Drugs & Aging

, Volume 19, Issue 5, pp 355–363 | Cite as

Treatment of Inflammatory Bowel Disease in the Elderly

An Update
  • Darrell S. Pardi
  • Edward V. LoftusJr
  • Michael Camilleri
Therapy In Practice


Inflammatory bowel disease (IBD) is most common in young adults, but it can also present in the elderly. Furthermore, with the aging of the population, the number of elderly patients with IBD is expected to grow. Other conditions, such as diverticulitis and ischaemic colitis, may be more common in the elderly and need to be considered in the differential diagnosis. Management of elderly patients with IBD follows the same principles as in younger patients, with a few exceptions.

For patients with mild-to-moderate colitis, a 5-aminosalicylate drug is often used (sulfasalazine, olsalazine, mesalazine, balsalazide). Topical therapy may be sufficient for those with distal colitis, whereas an oral preparation is used for more extensive disease. In those with more severe or refractory symptoms, corticosteroids are used, although the elderly appear to be at increased risk for corticosteroid-associated complications. For patients with corticosteroid-dependent or corticosteroid-refractory disease, immunosuppression with azathioprine or mercaptopurine may help avoid surgery. In patients with Crohn’s disease, a similar approach is followed, with the additional consideration that the formulation of drug used must ensure delivery of drug to the site of inflammation. In fistulising Crohn’s disease, antibacterials, immunosuppressive drugs, infliximab and surgery are often used in combination. Controlled trials and clinical experience have shown that infliximab is a significant addition to the therapeutic armamentarium for patients with Crohn’s disease.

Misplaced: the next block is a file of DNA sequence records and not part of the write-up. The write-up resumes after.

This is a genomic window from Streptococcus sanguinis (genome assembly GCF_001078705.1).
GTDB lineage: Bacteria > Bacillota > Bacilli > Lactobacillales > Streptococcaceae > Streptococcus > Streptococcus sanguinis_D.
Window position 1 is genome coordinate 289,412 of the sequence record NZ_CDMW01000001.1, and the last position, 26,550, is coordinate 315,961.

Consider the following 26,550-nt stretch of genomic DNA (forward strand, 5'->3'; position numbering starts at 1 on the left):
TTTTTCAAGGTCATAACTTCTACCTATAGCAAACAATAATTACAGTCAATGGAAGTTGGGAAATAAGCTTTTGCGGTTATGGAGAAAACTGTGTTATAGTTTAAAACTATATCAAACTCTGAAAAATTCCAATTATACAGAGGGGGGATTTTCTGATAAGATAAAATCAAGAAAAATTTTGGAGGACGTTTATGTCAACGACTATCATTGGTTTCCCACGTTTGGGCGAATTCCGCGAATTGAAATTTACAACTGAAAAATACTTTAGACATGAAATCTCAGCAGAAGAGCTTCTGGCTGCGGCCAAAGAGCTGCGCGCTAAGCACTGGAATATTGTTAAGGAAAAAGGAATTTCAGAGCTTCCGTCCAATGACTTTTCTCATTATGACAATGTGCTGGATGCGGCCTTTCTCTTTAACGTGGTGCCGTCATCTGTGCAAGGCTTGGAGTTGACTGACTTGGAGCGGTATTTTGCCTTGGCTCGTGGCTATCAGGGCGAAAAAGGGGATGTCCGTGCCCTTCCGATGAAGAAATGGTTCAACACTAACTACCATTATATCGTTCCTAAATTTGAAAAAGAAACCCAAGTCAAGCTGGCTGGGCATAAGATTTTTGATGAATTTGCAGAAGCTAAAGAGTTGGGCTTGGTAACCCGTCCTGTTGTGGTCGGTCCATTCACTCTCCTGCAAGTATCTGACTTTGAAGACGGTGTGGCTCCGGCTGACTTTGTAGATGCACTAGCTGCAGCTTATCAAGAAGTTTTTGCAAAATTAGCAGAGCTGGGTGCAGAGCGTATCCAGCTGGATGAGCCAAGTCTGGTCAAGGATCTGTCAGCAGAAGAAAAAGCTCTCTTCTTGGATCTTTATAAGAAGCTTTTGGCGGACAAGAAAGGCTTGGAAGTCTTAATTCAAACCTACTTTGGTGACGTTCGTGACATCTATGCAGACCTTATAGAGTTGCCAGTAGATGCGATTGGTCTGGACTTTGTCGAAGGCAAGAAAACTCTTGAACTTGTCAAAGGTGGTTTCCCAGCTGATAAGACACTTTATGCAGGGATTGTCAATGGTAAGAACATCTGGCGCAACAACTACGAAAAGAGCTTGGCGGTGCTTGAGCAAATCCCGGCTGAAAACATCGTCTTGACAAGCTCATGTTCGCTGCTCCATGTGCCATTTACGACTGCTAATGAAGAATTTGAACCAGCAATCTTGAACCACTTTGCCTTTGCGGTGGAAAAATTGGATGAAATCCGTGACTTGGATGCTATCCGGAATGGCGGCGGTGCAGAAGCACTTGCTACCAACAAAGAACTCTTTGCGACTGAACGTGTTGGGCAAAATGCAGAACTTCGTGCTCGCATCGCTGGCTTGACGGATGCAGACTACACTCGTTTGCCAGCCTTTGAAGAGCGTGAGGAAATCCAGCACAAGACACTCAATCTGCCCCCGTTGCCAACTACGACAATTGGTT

Inflammatory Bowel Disease Ulcerative Colitis Infliximab Diverticulitis Mesalazine 
These keywords were added by machine and not by the authors. This process is experimental and the keywords may be updated as the learning algorithm improves.



Dr. M. Camilleri is supported by grants RO1 DK54681-2 and K24 DK02638-2 from the US National Institutes of Health.


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Copyright information

© Adis International Limited 2002

Authors and Affiliations

  • Darrell S. Pardi
    • 1
  • Edward V. LoftusJr
    • 1
  • Michael Camilleri
    • 1
  1. 1.Division of Gastroenterology and HepatologyMayo Clinic and FoundationRochesterUSA

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